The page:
Thomas Day is the ultimate 18th century misogynist. He was also an abolitionist, philanthropist, Rousseau obsessive, and a famous children’s writer, but let’s get one thing straight: he was a complete tool. He expected in a wife more than the average Georgian male desired in every paragon of womanhood he could possibly meet. Instead of virtue and social poise, he wanted a precise definition of perfection, and despite chancing on the only woman in the world who could give it to him, he was never satisfied with her.
But I am getting ahead of myself. As Wendy Moore recounts in her delightful book, ‘How to Create The Perfect Wife,’ Thomas Day’s adventure begins with a harebrained idea, borne of dejection after a disastrous betrothal, to mold a child into his future wife. He wanted his Sophie, the virtuous, frugal, and faithfully abiding wife to Rousseau’s Emile, and like Moore suggests, set about recreating Pygmalion’s Galatea.
Pygmalion and Galatea by Anne-Louis Girodet de Roussy Trioson (1819)
To accomplish his task, Day and a friend travel to a foundling hospital, select two sprightly candidates, Sabrina and Lucretia, and inform them of a future apprenticeship, kindly leaving out the true facts of the matter. Day then concocts an educational program and, after a year, chooses Sabrina, the superior-minded and better behaved of the two girls, to be his future wife. What follows is a hardening process in order to prepare Sabrina for asceticism which, in Day’s estimation, means a departure from fashionable society in order to live a life of scarcity. His process is nothing short of psychological torture, freezing Sabrina, shooting at her, and generally wobbling the poor girl’s wits until she cracks.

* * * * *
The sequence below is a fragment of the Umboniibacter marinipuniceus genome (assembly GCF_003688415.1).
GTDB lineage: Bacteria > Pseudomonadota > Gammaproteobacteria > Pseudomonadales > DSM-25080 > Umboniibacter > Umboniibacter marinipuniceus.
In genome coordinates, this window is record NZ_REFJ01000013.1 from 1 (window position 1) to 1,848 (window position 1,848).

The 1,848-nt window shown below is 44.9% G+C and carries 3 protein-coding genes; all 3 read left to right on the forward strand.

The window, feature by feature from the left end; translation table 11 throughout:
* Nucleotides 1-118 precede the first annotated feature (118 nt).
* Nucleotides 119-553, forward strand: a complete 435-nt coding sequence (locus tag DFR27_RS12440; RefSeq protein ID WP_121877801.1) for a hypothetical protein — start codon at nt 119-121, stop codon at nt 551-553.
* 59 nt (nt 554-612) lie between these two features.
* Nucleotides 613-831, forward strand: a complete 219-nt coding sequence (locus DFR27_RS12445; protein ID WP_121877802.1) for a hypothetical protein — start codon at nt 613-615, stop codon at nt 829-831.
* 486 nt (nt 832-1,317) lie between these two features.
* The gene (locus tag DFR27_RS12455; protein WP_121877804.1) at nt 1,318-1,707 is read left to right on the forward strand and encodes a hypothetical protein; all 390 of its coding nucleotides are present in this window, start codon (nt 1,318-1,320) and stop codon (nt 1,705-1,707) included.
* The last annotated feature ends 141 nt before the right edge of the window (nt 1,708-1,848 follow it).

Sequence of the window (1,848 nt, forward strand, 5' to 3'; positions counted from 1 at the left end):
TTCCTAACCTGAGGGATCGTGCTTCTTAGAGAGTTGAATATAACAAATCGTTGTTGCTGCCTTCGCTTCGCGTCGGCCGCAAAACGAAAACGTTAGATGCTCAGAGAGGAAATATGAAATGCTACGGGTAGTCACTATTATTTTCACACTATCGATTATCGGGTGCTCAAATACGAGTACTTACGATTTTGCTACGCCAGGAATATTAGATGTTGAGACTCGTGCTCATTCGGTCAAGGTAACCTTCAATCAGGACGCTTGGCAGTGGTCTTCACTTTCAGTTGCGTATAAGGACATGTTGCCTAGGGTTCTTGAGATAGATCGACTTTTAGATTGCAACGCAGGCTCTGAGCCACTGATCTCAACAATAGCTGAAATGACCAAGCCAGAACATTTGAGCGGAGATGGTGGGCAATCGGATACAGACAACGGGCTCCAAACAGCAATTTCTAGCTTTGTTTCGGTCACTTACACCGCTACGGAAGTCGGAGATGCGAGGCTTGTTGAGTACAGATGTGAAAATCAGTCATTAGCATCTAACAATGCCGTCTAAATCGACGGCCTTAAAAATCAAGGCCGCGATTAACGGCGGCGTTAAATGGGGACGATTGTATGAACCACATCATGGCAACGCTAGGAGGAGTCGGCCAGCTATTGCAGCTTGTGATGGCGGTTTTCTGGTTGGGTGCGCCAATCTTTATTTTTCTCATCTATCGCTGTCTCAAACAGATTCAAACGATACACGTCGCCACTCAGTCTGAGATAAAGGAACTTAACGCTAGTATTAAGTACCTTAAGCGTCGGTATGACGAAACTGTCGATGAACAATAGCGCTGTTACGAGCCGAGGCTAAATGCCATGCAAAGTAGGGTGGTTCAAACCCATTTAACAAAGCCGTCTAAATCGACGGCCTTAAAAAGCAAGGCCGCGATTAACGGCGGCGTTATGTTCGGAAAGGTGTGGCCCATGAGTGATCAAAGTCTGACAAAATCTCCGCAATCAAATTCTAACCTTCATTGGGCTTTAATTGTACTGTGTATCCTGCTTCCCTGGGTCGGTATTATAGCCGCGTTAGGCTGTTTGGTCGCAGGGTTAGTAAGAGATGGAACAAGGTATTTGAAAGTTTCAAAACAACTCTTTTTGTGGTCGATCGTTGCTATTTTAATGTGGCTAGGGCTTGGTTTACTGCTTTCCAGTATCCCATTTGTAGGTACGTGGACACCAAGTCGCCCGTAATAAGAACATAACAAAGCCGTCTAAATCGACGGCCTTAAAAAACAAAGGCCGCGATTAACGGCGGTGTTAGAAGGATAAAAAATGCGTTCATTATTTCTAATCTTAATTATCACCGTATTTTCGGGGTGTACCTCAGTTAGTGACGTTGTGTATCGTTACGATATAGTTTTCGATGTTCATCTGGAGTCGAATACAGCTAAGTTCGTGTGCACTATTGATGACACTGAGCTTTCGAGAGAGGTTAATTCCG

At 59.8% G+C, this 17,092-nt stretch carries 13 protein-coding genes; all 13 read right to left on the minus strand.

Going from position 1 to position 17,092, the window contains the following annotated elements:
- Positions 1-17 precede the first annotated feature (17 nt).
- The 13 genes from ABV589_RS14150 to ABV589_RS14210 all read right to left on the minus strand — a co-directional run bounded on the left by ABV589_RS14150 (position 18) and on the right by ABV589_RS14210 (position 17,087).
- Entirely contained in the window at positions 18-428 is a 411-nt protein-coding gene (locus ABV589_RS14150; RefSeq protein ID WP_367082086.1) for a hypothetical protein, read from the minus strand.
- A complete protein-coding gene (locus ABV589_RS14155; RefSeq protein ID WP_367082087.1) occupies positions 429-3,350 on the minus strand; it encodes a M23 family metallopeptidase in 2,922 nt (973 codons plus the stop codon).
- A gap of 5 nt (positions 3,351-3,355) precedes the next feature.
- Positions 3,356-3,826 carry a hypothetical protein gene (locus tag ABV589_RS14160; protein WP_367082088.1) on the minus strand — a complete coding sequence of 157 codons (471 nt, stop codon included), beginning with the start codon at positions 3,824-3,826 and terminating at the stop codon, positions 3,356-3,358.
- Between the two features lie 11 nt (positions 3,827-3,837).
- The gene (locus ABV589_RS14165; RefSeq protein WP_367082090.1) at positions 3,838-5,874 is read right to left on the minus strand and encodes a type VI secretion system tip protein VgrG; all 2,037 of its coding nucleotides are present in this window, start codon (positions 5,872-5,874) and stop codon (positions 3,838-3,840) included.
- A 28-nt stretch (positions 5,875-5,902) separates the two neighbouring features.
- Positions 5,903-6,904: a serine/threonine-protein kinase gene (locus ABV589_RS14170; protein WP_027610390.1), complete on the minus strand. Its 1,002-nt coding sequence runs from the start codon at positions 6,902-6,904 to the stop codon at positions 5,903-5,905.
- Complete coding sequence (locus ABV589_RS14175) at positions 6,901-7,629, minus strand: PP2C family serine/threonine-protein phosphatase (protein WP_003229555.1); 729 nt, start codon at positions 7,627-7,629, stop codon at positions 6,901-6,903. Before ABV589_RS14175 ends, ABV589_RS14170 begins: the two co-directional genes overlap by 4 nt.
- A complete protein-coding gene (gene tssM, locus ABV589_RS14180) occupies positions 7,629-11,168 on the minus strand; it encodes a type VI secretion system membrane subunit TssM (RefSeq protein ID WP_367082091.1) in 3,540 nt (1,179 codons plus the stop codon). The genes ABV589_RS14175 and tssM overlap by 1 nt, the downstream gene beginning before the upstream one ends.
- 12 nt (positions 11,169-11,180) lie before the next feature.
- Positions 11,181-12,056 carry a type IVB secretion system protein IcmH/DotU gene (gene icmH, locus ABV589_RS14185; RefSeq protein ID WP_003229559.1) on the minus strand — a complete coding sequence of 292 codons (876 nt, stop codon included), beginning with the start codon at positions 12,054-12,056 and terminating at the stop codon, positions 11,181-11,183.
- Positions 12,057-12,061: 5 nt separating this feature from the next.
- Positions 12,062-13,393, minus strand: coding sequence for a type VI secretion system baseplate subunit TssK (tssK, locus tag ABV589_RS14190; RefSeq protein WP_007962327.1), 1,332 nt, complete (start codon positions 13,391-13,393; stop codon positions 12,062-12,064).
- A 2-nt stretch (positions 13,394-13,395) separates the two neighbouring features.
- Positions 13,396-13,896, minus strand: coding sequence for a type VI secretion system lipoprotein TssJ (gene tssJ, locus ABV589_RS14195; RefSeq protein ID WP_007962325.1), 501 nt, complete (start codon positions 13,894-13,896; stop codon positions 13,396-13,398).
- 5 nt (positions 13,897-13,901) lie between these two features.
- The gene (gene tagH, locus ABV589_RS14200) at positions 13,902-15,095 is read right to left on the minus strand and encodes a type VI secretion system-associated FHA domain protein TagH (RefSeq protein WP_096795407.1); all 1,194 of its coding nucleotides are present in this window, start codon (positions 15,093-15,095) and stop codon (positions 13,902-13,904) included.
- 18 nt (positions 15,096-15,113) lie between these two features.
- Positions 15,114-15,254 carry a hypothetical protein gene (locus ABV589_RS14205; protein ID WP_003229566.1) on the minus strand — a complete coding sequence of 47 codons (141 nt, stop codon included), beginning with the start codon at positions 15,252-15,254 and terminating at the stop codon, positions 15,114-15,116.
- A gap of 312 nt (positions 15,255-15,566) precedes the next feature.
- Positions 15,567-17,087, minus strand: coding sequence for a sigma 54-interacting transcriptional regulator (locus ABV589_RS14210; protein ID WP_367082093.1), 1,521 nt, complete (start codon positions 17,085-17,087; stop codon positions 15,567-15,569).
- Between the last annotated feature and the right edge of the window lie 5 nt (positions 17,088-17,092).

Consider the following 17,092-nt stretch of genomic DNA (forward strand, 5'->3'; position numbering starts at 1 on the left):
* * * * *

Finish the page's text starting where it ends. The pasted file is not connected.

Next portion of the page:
Eventually, perhaps recognizing her imminent peril, Sabrina commits a willful indiscretion. However minor, it signals a connubial death knell to Thomas Day and he casts her aside. Most amazing about Sabrina’s ordeal is that the experiment wasn’t exactly commenced in secret. A number of well-to-do Georgians witnessed Day’s attempt to carve an ideal from flesh and never made a peep. So much for the Age of Enlightenment. If there is a major pitfall among Georgian intellectuals in this story, it is the emotional detritus created by a strict adherence to logic and thus, the entire abandonment of heart for mind.
Thomas Day by Joseph Wright (1770)
Sabrina was just one casualty of the movement, though Day would argue any future with him was an improvement upon what the foundling hospital could provide. ‘How to Create the Perfect Wife’ leaves readers to agree or disagree on that point, but Moore’s dry wit in portraying Day is undeniable. For all that Day is exasperating in his treatment of women, he’s a fascinating fellow. Through Day’s misadventures, Moore captures a philosophical culture that even its father, Rousseau, found lacking beyond theoretical bounds. ‘How to Create the Perfect Wife’ is as compelling a social history as it is an arousing biography of an unusual man and for Georgian enthusiasts, it’s a must read.